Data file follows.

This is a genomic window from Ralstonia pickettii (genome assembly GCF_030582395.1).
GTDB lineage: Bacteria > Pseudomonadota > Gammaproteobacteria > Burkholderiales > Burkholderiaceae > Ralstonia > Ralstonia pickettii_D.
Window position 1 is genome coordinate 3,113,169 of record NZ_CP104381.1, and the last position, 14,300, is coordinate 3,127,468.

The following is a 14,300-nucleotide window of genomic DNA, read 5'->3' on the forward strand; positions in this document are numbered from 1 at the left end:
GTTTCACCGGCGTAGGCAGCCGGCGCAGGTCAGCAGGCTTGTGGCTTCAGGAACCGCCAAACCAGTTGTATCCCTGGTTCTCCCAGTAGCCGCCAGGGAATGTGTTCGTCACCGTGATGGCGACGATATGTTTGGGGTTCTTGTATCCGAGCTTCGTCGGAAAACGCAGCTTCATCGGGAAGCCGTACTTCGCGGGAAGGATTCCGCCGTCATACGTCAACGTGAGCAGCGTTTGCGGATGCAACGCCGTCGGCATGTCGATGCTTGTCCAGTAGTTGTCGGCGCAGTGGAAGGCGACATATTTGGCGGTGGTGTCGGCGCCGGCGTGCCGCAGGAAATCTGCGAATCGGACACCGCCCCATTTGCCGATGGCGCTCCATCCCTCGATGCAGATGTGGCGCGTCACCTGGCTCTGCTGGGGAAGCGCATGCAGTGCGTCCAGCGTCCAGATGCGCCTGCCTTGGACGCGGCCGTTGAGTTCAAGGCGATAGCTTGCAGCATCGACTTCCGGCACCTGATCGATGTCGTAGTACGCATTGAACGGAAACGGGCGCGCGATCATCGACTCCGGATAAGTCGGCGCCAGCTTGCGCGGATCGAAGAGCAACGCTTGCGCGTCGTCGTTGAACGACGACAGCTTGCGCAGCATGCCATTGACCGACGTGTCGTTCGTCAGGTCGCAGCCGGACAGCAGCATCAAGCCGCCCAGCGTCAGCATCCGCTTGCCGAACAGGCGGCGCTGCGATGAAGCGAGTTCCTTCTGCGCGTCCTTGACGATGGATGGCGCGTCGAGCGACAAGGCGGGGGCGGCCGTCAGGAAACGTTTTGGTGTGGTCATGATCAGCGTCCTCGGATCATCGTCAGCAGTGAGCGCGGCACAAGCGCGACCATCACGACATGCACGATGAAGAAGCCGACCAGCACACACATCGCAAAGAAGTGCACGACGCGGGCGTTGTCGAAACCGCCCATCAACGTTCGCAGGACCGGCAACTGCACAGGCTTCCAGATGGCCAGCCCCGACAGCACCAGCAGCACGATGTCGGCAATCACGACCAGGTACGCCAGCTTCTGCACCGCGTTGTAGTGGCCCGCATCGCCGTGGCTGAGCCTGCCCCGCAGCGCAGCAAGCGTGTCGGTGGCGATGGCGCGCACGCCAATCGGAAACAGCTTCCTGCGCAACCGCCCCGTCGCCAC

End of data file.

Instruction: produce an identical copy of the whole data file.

This is a genomic window from Ralstonia pickettii (genome assembly GCF_030582395.1).
GTDB lineage: Bacteria > Pseudomonadota > Gammaproteobacteria > Burkholderiales > Burkholderiaceae > Ralstonia > Ralstonia pickettii_D.
Window position 1 is genome coordinate 3,113,169 of record NZ_CP104381.1, and the last position, 14,300, is coordinate 3,127,468.

The following is a 14,300-nucleotide window of genomic DNA, read 5'->3' on the forward strand; positions in this document are numbered from 1 at the left end:
GTTTCACCGGCGTAGGCAGCCGGCGCAGGTCAGCAGGCTTGTGGCTTCAGGAACCGCCAAACCAGTTGTATCCCTGGTTCTCCCAGTAGCCGCCAGGGAATGTGTTCGTCACCGTGATGGCGACGATATGTTTGGGGTTCTTGTATCCGAGCTTCGTCGGAAAACGCAGCTTCATCGGGAAGCCGTACTTCGCGGGAAGGATTCCGCCGTCATACGTCAACGTGAGCAGCGTTTGCGGATGCAACGCCGTCGGCATGTCGATGCTTGTCCAGTAGTTGTCGGCGCAGTGGAAGGCGACATATTTGGCGGTGGTGTCGGCGCCGGCGTGCCGCAGGAAATCTGCGAATCGGACACCGCCCCATTTGCCGATGGCGCTCCATCCCTCGATGCAGATGTGGCGCGTCACCTGGCTCTGCTGGGGAAGCGCATGCAGTGCGTCCAGCGTCCAGATGCGCCTGCCTTGGACGCGGCCGTTGAGTTCAAGGCGATAGCTTGCAGCATCGACTTCCGGCACCTGATCGATGTCGTAGTACGCATTGAACGGAAACGGGCGCGCGATCATCGACTCCGGATAAGTCGGCGCCAGCTTGCGCGGATCGAAGAGCAACGCTTGCGCGTCGTCGTTGAACGACGACAGCTTGCGCAGCATGCCATTGACCGACGTGTCGTTCGTCAGGTCGCAGCCGGACAGCAGCATCAAGCCGCCCAGCGTCAGCATCCGCTTGCCGAACAGGCGGCGCTGCGATGAAGCGAGTTCCTTCTGCGCGTCCTTGACGATGGATGGCGCGTCGAGCGACAAGGCGGGGGCGGCCGTCAGGAAACGTTTTGGTGTGGTCATGATCAGCGTCCTCGGATCATCGTCAGCAGTGAGCGCGGCACAAGCGCGACCATCACGACATGCACGATGAAGAAGCCGACCAGCACACACATCGCAAAGAAGTGCACGACGCGGGCGTTGTCGAAACCGCCCATCAACGTTCGCAGGACCGGCAACTGCACAGGCTTCCAGATGGCCAGCCCCGACAGCACCAGCAGCACGATGTCGGCAATCACGACCAGGTACGCCAGCTTCTGCACCGCGTTGTAGTGGCCCGCATCGCCGTGGCTGAGCCTGCCCCGCAGCGCAGCAAGCGTGTCGGTGGCGATGGCGCGCACGCCAATCGGAAACAGCTTCCTGCGCAACCGCCCCGTCGCCAC